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In Case You Missed It

Stream Episode 10 Now!
'Retail Crime Uncovered' Podcast Presented by Sekura Global

The fascinating podcast hosted by Emmeline Taylor, Professor of Criminology supported by Sekura Global. Retail theft insights from leading crime and loss experts, shop staff and policing bodies. Hard-hitting interviews with ex-offenders and retail criminals.

In this episode of Retail Crime Uncovered, Emmeline catches up with
Stewart Farrell, Head of Retail Loss Prevention at Next, to check in on how the busy run up to Christmas went in terms of sales and losses. Stewart talks about some of the innovations and solutions at Next that are helping them to better track product and protect from theft and fraud. As one of the contributors to Operation Pegasus we hear about the importance of collaboration across the industry, and importantly, what’s behind the door at 10 Downing Street!

Stream All Episodes Here


The U.S. Crime Surge
The Retail Impact

CA's Shoplifting & Burglary Surge Concentrated in a Few Regions
At the statewide level, shoplifting jumped 29% from 2021 to 2022

Testimony: Retail Theft in California

The Little Hoover Commission held the third of four hearings on Retail Theft last week, this one focused on reporting and tracking crime statistics related to Retail Theft.

PPIC policy director and senior fellow Magnus Lofstrom testified before the commission. Here are his prepared remarks.

Recent trends in retail theft vary across the state and by type of offense—but the data indicate
a rise in shoplifting, especially in the Bay Area, and a broader rise in commercial burglary among urban counties. Concentration of increased retail theft in some areas, and likely underreporting of lower value incidents, plausibly contribute to differences in how retailers and residents perceive the problem of retail theft. More comprehensive data are needed.

It is important not to limit analyses of retail theft to shoplifting, especially given that
Proposition 47 reclassified a number of property and drug offenses from felonies to misdemeanors.

At the
statewide level, shoplifting jumped 29% from 2021 to 2022 but remains 8% below pre-pandemic levels and 17% below the 2014 rate. By contrast, commercial burglary has been ticking up in recent years; the rate rose by 16% between 2019 and 2022 and is 15% above the 2014 rate.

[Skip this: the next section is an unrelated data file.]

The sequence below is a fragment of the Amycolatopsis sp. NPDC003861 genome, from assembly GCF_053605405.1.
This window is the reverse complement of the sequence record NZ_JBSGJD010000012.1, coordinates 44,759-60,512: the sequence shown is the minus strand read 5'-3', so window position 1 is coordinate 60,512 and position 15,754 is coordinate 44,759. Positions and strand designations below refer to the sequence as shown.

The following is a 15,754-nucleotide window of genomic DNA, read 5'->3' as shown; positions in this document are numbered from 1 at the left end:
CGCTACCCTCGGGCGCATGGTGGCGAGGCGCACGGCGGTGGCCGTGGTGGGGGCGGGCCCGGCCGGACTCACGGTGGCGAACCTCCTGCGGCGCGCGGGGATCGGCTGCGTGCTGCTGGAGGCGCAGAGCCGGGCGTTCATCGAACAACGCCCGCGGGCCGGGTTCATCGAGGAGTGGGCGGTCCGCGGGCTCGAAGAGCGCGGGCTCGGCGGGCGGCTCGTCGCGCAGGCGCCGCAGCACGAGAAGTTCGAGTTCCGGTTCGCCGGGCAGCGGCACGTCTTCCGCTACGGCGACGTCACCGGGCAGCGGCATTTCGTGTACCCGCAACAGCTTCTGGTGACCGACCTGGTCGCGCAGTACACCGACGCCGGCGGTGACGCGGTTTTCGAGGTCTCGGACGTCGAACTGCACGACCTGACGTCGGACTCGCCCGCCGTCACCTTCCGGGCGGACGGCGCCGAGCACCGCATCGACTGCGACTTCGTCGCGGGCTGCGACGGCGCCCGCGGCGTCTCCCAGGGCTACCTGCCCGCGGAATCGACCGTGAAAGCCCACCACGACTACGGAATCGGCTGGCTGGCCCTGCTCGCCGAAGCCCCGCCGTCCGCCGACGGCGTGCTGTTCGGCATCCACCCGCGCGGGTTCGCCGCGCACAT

Only 3 of the 15 most populous counties saw increases in shoplifting from 2014 to 2022. San Mateo’s shoplifting rate almost doubled (up by 95%), while San Francisco and Alameda saw increases of 40% and 9%, respectively. Relative to pre-pandemic rates, 6 of the largest counties saw increases. Between 2014 and 2022, however, shoplifting rates fell at least 20% in 6 other populous counties and in 5 of the most populous counties from 2019 to 2022.

Increases in commercial burglary in urban counties are more widespread.
Commercial burglary rose in 10 of the state’s largest counties between 2014 and 2022; the largest increases were in Orange (98%), Los Angeles (62%), and Santa Clara (61%). ppic.org

Coordination - Aggregation - Prosecution: Keys to Fighting Retail Crime?
Three Ways to Combat Retail Crime in 2024

Retail crime creates higher prices for consumers, results in stores having to close their doors, and communities left without vital goods and services.

The U.S. Chamber of Commerce has focused intensely on addressing retail crime since defining it as a national crisis in a letter to Congress in March 2022.

The Chamber recommends three key steps communities should take to combat retail crime:

Coordinate resources among business and law enforcement

To effectively fight rampant crime,
local businesses must coordinate and share information on criminal strikes to discern trends and effective responses. This coordination can occur under the umbrella of a local chamber of commerce like the New Mexico Chamber of Commerce’s Organized Retail Crime Association or the Ohio Chamber’s Crime Task Force. Gathering local businesses, law enforcement, and policymakers in one setting dedicated to confronting crime fosters shared solutions that can increase community detection and quicken response efforts.

Aggregate offenses to punish repeat offenders

Prosecutors like San Diego County District Attorney Summer Stephen have advised that state laws be changed to create a separate offense for the repeated stealing of certain amounts within specific time periods. By
allowing for the aggregation of offenses against criminals, we can reduce the repeated store-by-store thefts plaguing our communities and driving businesses to close their doors.